There are no movie theaters in Mandalay and most bars and
restaurants close by midnight, unless they have special permission
from the Mandalay Regional Commander.

Stagnating Economic Growth

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--------------------------

6. (SBU) Despite the hustle and bustle of the city, the city's
economic growth has stagnated since 2007, Min Htin, YMCA Mandalay
Board member and small business owner, told us. The GOB does not
publish data on economic growth by city, but Min Htin and his
business colleagues estimated that Mandalay's growth had shrunk by
15 percent over the past 18 months. He noted that more than 600
Mandalay-based businesses closed in 2007 and 2008, including 20
factories. Ye Naing Naing Tun pointed out that Mandalay's
electricity problems - the city and surrounding areas have received
an average of six hours of electricity a day in 2008 - and the
increasing cost of diesel fuel, at USD 6.50 a gallon, have caused
Mandalay businesses to experience substantial losses. Consequently,
an increasing number of people are turning to service-based
industries, such as restaurants, hair salons, and gift shops, to
earn a living in Mandalay, he noted.

7. (SBU) Food prices in Mandalay continue to rise at a faster rate
than in Rangoon. Coupled with stagnant salaries, many Mandalay
residents have less disposable income, Ye Naing Naing Tun said. The
decline of tourism, estimated to be down by as much as 60 percent in
Mandalay, also hurts economic growth. Koichi Tanaka, Manager of the
Sedona Hotel Mandalay, emphasized that the downturn in tourism
affected more than just hotels; taxi drivers, tour guides,
restaurants, and others were also feeling the pinch (septel). While
Mandalay is on face a prosperous city, 27 percent of city residents
live in poverty, according to UNDP.

Chinese Influx
--------------

8. (SBU) Chinese influence in Mandalay is strong and immediately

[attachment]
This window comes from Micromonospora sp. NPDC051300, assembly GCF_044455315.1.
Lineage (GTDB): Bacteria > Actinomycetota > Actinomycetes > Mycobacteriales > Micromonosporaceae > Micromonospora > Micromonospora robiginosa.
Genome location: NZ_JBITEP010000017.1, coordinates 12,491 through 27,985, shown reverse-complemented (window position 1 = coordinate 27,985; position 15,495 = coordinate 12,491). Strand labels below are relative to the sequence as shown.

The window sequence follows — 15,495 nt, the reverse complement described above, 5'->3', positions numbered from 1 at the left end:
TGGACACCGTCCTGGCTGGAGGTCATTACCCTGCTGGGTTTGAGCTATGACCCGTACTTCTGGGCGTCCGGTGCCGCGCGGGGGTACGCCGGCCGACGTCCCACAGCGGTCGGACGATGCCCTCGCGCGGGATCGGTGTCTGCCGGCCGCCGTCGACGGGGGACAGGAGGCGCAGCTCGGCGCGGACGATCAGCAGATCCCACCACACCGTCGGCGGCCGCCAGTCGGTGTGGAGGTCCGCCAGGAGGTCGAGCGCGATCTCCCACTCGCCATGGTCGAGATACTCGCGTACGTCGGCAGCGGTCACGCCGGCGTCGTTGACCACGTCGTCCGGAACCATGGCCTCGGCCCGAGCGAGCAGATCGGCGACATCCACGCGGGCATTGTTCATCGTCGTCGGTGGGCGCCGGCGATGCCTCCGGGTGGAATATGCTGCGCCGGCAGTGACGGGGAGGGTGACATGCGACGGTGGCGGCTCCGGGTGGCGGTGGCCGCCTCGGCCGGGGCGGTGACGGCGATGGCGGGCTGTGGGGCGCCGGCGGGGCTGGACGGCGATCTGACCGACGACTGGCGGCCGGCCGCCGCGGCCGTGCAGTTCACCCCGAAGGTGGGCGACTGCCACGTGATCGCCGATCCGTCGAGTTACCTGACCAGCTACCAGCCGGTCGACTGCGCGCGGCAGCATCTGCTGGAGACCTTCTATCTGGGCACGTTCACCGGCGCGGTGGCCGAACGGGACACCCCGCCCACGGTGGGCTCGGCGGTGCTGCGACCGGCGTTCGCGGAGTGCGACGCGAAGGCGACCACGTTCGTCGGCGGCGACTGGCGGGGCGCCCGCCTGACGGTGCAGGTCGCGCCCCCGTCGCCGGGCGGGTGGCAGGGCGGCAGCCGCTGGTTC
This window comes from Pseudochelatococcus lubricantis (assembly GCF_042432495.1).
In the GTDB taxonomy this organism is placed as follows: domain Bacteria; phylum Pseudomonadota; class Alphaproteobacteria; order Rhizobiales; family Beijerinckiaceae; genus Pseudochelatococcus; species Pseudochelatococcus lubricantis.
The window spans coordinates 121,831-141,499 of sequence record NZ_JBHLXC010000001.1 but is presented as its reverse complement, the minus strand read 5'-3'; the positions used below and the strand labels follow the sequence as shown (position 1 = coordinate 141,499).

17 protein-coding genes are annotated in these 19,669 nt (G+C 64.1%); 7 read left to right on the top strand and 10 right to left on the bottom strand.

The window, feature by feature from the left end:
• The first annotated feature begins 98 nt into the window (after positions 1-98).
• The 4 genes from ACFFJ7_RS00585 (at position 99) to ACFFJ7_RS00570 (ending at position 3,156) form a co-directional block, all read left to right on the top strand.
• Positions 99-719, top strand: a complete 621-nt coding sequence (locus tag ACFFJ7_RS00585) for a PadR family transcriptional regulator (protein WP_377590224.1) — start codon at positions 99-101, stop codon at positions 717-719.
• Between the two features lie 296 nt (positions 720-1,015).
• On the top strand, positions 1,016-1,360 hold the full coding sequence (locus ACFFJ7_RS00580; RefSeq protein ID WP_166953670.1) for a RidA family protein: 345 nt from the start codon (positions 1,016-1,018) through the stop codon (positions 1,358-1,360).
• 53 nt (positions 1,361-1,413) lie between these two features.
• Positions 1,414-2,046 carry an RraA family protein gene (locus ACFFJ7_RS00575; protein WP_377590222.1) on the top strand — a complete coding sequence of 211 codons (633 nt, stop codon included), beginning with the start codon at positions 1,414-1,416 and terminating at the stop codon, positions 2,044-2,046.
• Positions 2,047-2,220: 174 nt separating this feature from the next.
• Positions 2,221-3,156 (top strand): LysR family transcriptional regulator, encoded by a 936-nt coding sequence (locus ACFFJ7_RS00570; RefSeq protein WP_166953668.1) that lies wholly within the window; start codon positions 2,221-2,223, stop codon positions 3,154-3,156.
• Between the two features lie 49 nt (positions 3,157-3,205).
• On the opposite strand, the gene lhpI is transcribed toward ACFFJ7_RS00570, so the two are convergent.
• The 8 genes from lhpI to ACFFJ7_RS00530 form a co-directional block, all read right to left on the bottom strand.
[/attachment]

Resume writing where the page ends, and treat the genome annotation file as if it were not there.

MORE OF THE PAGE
apparent. Mandalay is located approximately 150 miles from the
China border and Eastern China Air runs a direct flight from
Kunming, Yunan Province, to Mandalay three times a week. The
majority of businesses in downtown Mandalay are owned by either
ethnic Chinese or Chinese-Burmese people. Store signs are in both
Chinese and Burmese languages. Local grocery stories, such as City
Mart and Orange, have specific sections devoted to Chinese food
products. Zaw Ye Htun, Manager of City Mart Mandalay, told us that
demand for Chinese food products increases annually and that the
store often imports food directly from Kunming to meet the Mandalay
residents' needs. Of the five international schools located in
Mandalay, two offer classes taught in Chinese. Chinese language
schools abound, with five new ones opening a year, Min Htin, YMCA
Mandalay Board member, explained.

9. (SBU) Despite the abundance of Chinese people and products in
Mandalay, the general sentiment among Burmese appears decidedly
anti-Chinese. During a discussion on small business development in
Mandalay, local participants complained bitterly that Chinese
businesses were expanding their influence throughout the city,
buying up smaller Burmese businesses and paying their Burmese
workers low wages. One participant noted that in most instances,
Chinese companies brought in their own workers rather than training
and providing jobs to the locals. Another participant commented
that Chinese businesses were only in Burma for their own good,
noting that Chinese companies were building the Yei Ywa dam outside
of Mandalay in exchange for free electricity (septel).

Comment
-------

10. (SBU) Mandalay is one of the most vibrant cities in Burma - the
energy is palpable. However, it is increasingly taking on the
appearance of a foreign city, as Chinese continue to move in and
dominate the economy. Resentment is growing and some Mandalay

RANGOON 00000809 003.2 OF 003


residents feel that the government is selling out by giving economic
benefits -- extractive industry concessions, low prices for oil and
gas, minerals, and other natural resources -- to Chinese companies.
The opinion among Burmese living in Mandalay is that Chinese
investment does little to promote the overall economic development
of the city. Instead, they view the investment as a way for the
Chinese to procure Burmese products and resources at low prices
without creating jobs and training opportunities for local Burmese.

VAJDA

© Scoop Media